ChannelLife NZ - Three best practices for a greener data centre

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Three best practices for a greener data centre

Ed’s note: Greening of the data centre is a hot topic that just won’t die. In our last issue, we heard from SpectrumData’s Guy C. Holmes who gave us his top ten tips for ‘greening’. This month, Rob Willis of Citrix gets concise and gives us his pointers in just three steps.

Few information technology directions have been as brightly positioned in the spotlight as sustainability, or ‘green IT’ – and for good reason: unlike the latest advances in performance or programming methodology, resource utilisation and environmental impact goes beyond the walls of the data centre and affects everyone, not just technologists.

As optimal utilisation becomes more and more a matter of long term survival, the technologies that make it possible in the long run to save our planet also can help bring financial savings today.

Resellers can help New Zealand organisations follow technology approaches that can make it more efficient and cost effective to deliver the applications their users and operations require.

1.    Deliver – don’t install – applications

When applications and operating systems are installed at every desktop and on every server, there are obvious costs to the environment. Disk storage is one of the most power-hungry components of the IT infrastructure; both to operate and to cool. (For every dollar spent to keep a computing resource running, the utility industry estimates another 80 cents is spent to cool it.) If applications are stored in the data centre and delivered over the network to the desktop, reductions in storage cost also yield dramatic savings in power and cooling cost.  These savings apply not only to typical desktop productivity applications, but also to the user interface and client-side intelligence for enterprise applications.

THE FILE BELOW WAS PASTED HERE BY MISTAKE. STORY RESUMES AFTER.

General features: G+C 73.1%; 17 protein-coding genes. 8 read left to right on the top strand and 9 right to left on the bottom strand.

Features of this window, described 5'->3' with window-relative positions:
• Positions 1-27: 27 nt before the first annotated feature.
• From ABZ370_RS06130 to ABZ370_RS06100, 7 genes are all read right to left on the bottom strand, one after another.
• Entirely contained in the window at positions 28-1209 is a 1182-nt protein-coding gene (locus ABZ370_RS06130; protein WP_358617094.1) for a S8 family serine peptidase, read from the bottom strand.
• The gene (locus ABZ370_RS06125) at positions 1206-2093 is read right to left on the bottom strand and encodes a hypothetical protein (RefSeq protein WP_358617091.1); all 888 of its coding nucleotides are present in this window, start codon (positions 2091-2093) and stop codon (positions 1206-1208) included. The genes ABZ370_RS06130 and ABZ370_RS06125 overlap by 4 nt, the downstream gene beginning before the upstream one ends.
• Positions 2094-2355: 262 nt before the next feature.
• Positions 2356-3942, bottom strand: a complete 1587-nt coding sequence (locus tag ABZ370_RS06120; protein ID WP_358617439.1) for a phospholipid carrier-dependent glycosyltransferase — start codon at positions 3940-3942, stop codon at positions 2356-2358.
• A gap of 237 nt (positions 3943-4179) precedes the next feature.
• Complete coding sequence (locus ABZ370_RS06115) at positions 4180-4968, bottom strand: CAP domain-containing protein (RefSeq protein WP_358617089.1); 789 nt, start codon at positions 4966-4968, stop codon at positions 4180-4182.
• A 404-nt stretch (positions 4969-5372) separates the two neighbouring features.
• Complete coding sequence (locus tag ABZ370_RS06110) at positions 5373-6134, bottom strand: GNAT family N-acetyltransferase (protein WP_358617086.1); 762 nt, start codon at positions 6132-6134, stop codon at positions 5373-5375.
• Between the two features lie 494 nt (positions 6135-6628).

2.    As go the applications, so goes the operating system

The same economies of scale and management achieved by the application can be achieved by the operating system. The network-based dynamic provisioning capabilities of new products on the market make it possible to maintain a small number of operating system ‘golden images’ – for some organisations, as little as a single instance – and deliver it to knowledge workers’ desktops. In addition to the storage savings (which translate to power, cooling, and real estate sustainability gains), the simplification of the software platform means less maintenance, less patching – and greatly reduced requirements for the fuel needed to get IT staff to support desktops in the field. 

3.    More dynamic means more sustainable

Data centre costs are driven by the servers and storage that support the backbone of business processes. When data centre resources can be automatically directed to the high-value business activities that require them, resources can be used more effectively, and a business can do much more with much less. While server virtualisation can drive the consolidation and flexibility that businesses require, fewer than 10 % of servers are currently used as virtualised platforms. To drive dynamic resource utilisation and reduce overprovisioning, dynamic management must be applied to both physical and virtual resources. Organisations should look to platforms supporting both virtual and physical resources — making 100% of the data centre a dynamic, cost effective driver of efficiency and sustainability.

By taking advantage of these principles of efficiency, investment in the future of the IT infrastructure and the business can also be an investment in the future of the planet.   

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